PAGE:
Hahn said his agency intends to use “appropriate flexibility” in employing regulatory tools to provide guidance to researchers and companies working on vaccines and drugs for COVID-19, the disease caused by the novel coronavirus. But he said “data and science will dictate” when the FDA approves safe and effective products to prevent and treat the disease.


Hahn also said the agency has launched a “comprehensive” review of all its responses to date involving the coronavirus. The goal, he said, is to keep “what is working well” and to adjust policies that are not producing the desired result.

The FDA has been criticized for initially being slow to clear diagnostic tests for COVID-19 from academic laboratories and then being too lenient on antibody tests. The agency has since adjusted both policies.

In the hearing, all four health officials said they had never been instructed to slow down testing for the coronavirus.

When asked by Rep. Greg Walden of Oregon, the committee’s top Republican, whether Trump had ever instructed any of them to slow down testing — as Trump claimed during his rally in Tulsa on Saturday — Fauci, Hahn, Redfield and Giroir said no.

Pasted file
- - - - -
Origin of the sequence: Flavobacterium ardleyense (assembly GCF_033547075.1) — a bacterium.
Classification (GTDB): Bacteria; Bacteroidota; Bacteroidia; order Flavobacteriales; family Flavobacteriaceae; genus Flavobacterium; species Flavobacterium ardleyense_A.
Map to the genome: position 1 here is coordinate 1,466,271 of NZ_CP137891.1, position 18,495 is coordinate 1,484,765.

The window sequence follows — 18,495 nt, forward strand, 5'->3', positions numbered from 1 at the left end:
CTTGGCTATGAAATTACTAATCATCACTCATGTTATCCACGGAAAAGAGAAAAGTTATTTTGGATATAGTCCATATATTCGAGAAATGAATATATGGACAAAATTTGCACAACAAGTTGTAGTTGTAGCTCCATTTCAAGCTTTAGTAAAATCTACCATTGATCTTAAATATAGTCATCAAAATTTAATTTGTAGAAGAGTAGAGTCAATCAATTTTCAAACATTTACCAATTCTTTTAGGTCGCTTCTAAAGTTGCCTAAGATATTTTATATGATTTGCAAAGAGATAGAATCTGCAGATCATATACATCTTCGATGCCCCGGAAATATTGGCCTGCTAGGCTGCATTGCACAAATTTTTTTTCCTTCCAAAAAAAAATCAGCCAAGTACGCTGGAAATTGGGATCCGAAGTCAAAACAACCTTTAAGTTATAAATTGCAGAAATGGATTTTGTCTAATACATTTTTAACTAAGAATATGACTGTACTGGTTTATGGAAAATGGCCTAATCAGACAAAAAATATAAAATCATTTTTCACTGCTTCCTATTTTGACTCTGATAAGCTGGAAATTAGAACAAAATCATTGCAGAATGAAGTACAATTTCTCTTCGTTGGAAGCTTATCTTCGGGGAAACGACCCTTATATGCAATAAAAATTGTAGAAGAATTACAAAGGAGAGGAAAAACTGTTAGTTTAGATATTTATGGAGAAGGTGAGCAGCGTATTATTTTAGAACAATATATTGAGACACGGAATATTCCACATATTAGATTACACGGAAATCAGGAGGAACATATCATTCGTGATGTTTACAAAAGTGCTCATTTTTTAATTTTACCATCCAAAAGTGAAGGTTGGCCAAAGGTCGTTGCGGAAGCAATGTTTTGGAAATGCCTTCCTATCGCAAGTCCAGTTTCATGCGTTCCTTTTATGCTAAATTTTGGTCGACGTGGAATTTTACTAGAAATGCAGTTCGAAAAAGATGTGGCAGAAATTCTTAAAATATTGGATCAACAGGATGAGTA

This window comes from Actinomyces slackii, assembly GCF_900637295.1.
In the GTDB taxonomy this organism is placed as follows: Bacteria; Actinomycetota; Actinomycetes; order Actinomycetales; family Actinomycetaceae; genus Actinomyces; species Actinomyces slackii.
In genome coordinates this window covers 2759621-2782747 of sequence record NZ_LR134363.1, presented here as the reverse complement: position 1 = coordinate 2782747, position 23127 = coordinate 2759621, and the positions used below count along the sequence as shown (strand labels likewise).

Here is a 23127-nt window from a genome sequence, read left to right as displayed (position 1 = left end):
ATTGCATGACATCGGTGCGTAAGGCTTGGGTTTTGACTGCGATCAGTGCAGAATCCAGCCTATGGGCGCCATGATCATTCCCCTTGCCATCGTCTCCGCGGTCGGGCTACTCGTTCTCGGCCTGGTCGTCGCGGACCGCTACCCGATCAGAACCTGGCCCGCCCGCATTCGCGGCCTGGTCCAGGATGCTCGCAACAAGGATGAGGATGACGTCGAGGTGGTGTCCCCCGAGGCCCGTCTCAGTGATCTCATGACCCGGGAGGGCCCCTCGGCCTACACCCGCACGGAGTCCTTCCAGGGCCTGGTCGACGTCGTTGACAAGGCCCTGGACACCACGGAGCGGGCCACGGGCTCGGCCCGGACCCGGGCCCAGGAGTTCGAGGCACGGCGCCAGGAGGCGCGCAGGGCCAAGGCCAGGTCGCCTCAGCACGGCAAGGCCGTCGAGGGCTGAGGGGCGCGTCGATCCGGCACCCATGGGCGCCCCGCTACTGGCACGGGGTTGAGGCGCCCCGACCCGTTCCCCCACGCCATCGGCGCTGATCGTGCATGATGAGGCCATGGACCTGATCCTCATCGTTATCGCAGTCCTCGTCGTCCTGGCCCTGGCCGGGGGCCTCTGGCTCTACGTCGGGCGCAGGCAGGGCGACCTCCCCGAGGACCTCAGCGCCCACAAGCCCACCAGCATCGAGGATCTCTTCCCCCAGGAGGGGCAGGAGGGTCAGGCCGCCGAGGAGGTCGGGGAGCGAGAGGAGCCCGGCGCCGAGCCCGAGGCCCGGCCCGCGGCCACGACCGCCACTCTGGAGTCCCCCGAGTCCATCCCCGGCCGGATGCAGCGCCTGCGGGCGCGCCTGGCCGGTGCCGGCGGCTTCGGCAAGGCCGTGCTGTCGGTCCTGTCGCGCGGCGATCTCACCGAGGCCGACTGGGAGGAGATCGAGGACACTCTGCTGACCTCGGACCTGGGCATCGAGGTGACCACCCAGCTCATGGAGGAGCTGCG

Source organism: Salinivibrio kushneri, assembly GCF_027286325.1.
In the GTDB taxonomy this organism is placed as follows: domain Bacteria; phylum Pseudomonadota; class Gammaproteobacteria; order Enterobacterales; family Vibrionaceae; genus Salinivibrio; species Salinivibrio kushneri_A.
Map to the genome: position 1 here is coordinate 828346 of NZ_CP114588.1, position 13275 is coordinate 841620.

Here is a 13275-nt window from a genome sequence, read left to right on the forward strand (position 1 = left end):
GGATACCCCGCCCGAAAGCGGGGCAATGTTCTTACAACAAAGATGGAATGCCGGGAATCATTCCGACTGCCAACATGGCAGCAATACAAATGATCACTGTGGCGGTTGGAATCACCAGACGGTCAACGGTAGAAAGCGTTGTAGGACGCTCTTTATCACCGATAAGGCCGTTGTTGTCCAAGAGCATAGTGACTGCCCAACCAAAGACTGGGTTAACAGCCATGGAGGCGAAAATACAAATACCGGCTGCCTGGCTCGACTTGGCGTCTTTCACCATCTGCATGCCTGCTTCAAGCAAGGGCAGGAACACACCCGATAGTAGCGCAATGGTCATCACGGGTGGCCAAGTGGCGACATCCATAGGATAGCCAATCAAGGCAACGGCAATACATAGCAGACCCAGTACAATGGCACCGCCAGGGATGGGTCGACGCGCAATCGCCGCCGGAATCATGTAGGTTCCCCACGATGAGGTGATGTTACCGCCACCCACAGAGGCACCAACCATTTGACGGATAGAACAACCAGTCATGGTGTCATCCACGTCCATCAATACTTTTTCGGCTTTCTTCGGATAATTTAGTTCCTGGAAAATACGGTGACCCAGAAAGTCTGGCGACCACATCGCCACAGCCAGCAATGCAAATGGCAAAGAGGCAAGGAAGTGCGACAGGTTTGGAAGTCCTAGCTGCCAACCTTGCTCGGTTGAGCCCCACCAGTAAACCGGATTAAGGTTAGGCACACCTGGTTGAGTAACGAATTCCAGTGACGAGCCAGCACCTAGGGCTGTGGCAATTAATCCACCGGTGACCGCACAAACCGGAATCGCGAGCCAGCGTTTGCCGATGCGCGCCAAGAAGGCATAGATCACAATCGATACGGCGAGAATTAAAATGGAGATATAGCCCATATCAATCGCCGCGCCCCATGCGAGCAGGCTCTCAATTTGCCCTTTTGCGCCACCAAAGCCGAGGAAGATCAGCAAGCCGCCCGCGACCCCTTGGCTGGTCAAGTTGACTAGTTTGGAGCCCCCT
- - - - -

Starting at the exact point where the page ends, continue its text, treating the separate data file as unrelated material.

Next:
“None of us have ever been told to slow down on testing … In fact, we will be doing more testing,” Fauci said.

White House officials have said Trump was joking during the rally. But Trump on Tuesday said, “I don’t kid,” when a reporter asked him whether he was joking.

The president is scheduled to speak Tuesday in Arizona, which is among the states Fauci said were seeing a “disturbing surge” of new coronavirus infections. The next couple of weeks “are going to be critical in our ability to address those surges,” he said.


Contrary to statements from Trump and Vice President Mike Pence that the recent increase in infections was largely due to an increase in testing, Fauci said the surges in more than a dozen states were largely attributable to an increase in community transmission.

“A couple of days ago, there were 30,000 new infections. That’s very disturbing to me,” Fauci said.

Fauci also told lawmakers that he had never seen a single virus that produced such a wide range of symptoms and disease severity in its victims. Some people infected with covid-19 have no symptoms, Fauci said, while others have mild symptoms, and still others require weeks in a hospital on a ventilator or die of the virus.